D. Theoretical Justification [or Mechanisms] The associated protective effect of pecan nuts against oxidation is accounted for the presence of antioxidants. Pecans as mentioned above contain various forms of vitamins in the form of tocopherols, gamma-tocopherol being the most predominant. Vitamins, in turn are one of the categories of natural polyphenols which are known for their antioxidative properties. It was thought before that polyphenols and other antioxidants scavenge free radicals thus protecting the cell against oxidation but this mechanism is thought to be oversimplified (Davies & Kelly, 2004)
The metabolic processes in the body result into the formation of by-products which could as free radicals. Among the reactive species that may be produced are hydroxyl radicals (.OH), superoxide anions (O2-), singlet oxygen(1O2), hydrogen peroxides (H2O2), organic peroxides (R-OOH), nitric oxide and peroxynitrite (Milner). These reactive molecules lack stability and greatly reactive thus may disrupt the stability of lipid membranes the different organelles in side cell even the DNA and may also disrupt the integrity of the cell membrane. These reactive species may be acted upon by antioxidants through four ways: (1) chain breaking; (2) reducing the concentration of reactive oxygen species; (3) scavenging initiating radicals, and (4) chelating the transition metal catalysts. Polyphenols such as gamma-tocopherol which is present in pecan nuts act by chain breaking reactions and they act in liquid phase to trap “ROD” radical (Fouad).
Structurally, gamma-tocopherol does not posses one of the electron-donating methyl groups on its chromosomal ring making it a weaker antioxidant than alpha-tocopherol which is also present among pecan nuts. Gamma-tocopherol on the other hand is more efficient in trapping nitrogen-based free radicals called reactive nitrogen oxide species (RNOS) such as peroxynitrite and nitrogen dioxide. Moreover, gamma-tocopherol can act against lipid peroxidation by donating a hydrogen atom to radicals. In addition, cells may react with polyphenols through reactions involving receptors or enzymes enabling signal transduction. In turn this results into modification of the redox status of the cell which may result into subsequent reactions of redox-dependent reaction (Halliwell, Rafter, & Jenner, 2005; Moskaug, Myhrstad, & Blomhoff, 2005; Rachmiel et al., 1996).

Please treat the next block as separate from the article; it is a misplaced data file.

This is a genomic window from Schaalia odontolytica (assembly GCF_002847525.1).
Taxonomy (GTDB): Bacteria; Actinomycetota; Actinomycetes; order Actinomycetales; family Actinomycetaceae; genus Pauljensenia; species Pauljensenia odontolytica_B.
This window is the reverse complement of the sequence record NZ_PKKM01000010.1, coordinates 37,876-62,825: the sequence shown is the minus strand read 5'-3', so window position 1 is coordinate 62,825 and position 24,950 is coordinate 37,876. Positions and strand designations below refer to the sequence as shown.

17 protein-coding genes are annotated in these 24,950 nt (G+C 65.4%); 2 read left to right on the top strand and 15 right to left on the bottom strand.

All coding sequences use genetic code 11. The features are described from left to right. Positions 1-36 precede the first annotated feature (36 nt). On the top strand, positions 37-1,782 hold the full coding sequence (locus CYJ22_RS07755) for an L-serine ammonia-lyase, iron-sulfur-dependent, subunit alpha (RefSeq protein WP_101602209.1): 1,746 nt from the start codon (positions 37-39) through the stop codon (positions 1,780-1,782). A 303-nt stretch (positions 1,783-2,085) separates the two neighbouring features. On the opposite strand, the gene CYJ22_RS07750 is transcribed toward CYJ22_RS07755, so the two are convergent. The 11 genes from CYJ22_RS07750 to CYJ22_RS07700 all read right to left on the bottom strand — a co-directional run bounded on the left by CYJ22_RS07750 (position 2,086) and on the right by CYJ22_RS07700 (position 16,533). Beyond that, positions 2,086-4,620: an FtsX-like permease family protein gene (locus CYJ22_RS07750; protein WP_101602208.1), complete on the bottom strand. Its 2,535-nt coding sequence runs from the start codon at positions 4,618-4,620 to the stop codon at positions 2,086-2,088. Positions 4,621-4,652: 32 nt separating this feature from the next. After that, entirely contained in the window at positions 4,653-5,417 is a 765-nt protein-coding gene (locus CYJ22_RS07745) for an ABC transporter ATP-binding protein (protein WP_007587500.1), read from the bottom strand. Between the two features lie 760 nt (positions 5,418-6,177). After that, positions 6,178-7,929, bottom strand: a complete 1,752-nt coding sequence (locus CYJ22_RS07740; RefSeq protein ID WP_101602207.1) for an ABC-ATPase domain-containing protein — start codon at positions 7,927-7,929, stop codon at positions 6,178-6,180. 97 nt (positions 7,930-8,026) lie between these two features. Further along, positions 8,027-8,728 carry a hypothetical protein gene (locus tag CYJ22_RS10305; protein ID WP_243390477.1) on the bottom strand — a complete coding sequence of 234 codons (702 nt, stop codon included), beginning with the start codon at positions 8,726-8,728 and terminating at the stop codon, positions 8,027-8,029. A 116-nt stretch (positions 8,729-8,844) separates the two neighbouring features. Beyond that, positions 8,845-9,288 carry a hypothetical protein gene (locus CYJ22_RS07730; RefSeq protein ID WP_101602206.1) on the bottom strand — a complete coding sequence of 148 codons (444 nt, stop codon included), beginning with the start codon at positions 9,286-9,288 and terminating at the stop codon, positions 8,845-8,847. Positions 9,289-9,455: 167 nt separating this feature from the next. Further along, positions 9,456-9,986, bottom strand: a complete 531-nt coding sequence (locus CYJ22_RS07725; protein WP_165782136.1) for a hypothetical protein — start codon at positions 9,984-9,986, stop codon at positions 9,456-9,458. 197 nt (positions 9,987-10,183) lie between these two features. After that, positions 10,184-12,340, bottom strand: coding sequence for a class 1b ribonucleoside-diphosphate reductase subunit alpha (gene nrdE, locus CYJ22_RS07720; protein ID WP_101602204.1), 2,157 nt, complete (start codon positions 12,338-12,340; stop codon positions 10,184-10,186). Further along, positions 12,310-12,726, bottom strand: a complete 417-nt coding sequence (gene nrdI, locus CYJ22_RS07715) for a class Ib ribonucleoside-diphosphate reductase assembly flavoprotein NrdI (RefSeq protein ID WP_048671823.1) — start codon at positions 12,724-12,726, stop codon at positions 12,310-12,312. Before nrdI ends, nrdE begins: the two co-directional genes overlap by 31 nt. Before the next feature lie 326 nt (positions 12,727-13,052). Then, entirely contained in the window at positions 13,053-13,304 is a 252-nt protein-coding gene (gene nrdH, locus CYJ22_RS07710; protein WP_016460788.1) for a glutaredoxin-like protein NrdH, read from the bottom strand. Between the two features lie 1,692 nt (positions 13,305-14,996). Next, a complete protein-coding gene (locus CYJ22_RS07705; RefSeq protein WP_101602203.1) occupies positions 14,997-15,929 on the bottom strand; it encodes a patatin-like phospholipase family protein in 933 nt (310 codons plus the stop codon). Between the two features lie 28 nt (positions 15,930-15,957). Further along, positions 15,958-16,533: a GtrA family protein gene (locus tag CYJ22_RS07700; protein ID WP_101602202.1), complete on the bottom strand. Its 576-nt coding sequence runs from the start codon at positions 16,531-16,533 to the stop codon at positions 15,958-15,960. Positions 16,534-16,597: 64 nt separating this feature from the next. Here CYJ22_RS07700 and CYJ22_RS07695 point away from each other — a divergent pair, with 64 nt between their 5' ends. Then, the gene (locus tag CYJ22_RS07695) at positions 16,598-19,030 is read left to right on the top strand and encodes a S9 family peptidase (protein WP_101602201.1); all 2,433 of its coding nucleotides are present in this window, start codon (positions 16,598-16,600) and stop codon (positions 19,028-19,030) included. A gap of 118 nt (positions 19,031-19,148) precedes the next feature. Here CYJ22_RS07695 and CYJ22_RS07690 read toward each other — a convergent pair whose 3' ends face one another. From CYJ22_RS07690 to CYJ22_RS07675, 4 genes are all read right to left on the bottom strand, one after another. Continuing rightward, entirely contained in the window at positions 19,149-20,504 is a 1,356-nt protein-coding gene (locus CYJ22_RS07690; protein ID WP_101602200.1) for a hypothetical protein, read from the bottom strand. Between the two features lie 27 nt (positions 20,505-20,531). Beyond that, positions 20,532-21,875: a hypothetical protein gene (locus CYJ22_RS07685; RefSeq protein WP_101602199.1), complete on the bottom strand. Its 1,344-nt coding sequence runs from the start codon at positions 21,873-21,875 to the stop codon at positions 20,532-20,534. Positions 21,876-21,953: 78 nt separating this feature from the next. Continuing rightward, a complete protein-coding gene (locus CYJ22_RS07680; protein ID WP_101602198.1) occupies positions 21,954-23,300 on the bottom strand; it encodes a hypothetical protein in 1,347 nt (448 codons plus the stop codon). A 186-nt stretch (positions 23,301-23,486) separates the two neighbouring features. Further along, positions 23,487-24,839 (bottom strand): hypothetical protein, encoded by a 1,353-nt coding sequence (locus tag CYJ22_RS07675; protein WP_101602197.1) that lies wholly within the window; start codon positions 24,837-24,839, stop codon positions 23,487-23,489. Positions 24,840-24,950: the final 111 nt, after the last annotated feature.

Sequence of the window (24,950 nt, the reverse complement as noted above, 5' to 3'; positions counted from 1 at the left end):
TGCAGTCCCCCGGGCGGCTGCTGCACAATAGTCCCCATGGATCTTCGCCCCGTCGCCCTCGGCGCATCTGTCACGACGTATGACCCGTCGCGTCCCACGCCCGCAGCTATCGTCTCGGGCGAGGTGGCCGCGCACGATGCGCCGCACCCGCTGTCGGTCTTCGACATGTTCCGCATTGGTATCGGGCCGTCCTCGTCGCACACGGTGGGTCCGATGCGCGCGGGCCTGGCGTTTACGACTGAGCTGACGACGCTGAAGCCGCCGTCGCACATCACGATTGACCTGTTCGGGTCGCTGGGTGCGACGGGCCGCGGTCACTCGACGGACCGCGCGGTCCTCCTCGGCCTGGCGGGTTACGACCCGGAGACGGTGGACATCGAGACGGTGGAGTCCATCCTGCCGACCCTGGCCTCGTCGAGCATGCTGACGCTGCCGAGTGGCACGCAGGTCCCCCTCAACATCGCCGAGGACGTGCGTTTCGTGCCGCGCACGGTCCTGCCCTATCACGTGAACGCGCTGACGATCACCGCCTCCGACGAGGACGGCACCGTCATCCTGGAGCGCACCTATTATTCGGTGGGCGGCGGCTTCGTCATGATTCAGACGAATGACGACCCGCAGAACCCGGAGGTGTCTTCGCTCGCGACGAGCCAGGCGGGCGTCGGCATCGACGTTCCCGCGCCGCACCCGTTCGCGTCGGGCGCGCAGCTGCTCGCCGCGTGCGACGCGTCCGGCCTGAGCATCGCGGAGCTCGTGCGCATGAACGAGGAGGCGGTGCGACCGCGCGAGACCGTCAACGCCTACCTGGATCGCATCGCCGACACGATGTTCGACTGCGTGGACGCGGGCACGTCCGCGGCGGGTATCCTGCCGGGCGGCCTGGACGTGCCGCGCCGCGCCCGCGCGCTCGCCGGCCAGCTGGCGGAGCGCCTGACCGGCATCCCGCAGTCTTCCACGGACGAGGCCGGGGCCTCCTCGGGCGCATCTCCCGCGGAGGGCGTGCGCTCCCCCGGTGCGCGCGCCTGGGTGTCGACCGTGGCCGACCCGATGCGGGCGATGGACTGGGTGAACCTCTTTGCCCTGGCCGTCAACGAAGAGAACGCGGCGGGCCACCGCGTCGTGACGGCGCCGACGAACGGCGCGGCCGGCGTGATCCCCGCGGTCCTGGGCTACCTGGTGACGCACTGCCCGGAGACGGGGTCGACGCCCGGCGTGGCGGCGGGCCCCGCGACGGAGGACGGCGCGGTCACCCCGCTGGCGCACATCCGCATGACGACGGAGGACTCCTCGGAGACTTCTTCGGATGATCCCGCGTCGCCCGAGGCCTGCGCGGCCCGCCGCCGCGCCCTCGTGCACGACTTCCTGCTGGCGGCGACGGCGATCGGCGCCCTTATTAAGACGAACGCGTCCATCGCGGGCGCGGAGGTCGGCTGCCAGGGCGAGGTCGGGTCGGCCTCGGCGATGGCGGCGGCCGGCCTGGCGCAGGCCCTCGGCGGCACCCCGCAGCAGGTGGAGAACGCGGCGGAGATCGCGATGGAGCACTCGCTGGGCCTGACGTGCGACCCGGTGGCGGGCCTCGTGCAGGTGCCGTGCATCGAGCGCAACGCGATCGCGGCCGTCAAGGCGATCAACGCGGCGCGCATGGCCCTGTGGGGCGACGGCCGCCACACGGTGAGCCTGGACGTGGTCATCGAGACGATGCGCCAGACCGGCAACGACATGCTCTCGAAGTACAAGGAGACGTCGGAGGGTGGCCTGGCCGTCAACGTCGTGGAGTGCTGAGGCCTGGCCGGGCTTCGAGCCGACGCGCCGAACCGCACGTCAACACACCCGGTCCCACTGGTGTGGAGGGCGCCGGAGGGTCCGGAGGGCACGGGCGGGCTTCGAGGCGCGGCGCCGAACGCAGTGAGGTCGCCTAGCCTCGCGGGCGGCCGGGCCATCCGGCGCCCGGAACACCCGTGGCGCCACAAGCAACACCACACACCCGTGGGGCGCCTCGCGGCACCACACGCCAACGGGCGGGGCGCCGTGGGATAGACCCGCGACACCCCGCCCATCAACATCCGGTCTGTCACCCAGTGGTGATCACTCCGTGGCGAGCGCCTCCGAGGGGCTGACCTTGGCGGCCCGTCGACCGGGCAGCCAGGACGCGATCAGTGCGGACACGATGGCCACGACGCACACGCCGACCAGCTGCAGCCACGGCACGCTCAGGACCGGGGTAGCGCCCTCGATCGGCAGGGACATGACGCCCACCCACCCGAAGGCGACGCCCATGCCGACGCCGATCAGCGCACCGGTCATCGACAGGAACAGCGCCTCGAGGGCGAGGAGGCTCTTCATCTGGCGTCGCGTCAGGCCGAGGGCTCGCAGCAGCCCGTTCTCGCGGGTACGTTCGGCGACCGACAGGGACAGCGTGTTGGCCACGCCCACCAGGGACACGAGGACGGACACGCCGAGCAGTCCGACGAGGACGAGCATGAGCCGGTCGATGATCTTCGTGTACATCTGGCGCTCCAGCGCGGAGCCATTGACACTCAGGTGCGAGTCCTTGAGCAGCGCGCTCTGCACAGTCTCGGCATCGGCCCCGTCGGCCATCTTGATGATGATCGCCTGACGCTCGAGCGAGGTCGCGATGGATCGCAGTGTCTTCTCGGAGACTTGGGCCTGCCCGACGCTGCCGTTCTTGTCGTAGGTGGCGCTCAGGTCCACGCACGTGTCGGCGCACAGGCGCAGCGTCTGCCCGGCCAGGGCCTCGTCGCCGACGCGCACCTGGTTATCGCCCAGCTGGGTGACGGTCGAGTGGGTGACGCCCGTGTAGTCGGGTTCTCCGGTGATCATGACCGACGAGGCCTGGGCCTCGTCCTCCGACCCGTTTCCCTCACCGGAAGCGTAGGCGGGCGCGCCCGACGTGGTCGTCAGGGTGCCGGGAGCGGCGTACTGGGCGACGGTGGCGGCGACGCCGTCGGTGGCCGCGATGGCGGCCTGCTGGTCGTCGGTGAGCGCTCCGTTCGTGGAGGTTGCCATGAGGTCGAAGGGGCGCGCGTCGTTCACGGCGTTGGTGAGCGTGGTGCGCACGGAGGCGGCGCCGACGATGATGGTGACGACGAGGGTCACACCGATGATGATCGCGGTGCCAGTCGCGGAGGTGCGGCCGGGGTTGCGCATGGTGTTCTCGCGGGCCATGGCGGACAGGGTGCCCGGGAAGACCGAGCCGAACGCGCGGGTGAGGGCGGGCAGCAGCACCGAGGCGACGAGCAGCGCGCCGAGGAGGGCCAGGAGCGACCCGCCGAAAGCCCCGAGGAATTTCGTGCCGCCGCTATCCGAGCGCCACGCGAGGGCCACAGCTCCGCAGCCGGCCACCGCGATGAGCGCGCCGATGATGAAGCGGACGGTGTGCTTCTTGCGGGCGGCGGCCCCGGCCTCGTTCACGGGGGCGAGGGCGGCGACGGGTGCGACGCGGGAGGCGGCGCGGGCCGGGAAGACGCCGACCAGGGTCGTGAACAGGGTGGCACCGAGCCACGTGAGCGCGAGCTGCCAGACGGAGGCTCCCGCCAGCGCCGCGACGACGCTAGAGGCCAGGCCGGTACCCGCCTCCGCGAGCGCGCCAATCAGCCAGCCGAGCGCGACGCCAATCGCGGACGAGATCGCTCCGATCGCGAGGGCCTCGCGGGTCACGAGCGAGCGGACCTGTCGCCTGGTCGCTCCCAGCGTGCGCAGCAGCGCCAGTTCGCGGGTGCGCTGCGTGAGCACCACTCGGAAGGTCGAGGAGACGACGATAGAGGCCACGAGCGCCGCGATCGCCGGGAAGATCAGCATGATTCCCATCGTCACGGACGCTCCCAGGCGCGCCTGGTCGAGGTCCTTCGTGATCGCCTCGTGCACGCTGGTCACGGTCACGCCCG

This in turn may return the balance of the charge state of the cells thereby preventing the occurrence of oxidation such that of lipid peroxidation which is triggered by hydroxyl ions. E. Significance to [Nutrition]: Essentially, the increased level of polyphenols in the blood such that of gamma-tocopherol present in pecan nuts may lead into many health benefits. On top of this is the prevention and protection against diseases which are eventually formed in consequence of oxidative stress. Through scientific studies it was known that pecan nuts may help prevent stroke by preventing formation of atherosclerosis which in turn is a consequence of oxidation of low density lipoprotein (LDL) (Yochum, Folsom, & Kushi, 2000). Hence it has been associated with protective effects against the formation of cardio-related diseases.
Another health benefit that may be derived from pecan nuts may be protection against cancer since polyphenols are established to prevent oxidation of free radical which may trigger the formation of cancer. It was known from one study that polyphenols have anti-proliferative effects against growth of cancer cells in the breast (Damianaki & Bakogeorgou, 2000). Another study also reported that oral cavity-related cancer may as well be prevented by polyphenols (Sakagami & Oi, 1999). Still some studies assert the importance of polyphenol in achievement of normal brain function since it has been reported that Alzheimer’s disease may be associated with inadequacy of antioxidants. Thus with all of these benefits, antioxidants such as polyphenols are important parts of our diet in order to achieve a healthy system.
Since it has been proven from one study the pecan nuts are indeed rich source of gamma-tocopherol it is therefore beneficial to include them as part of the daily diet.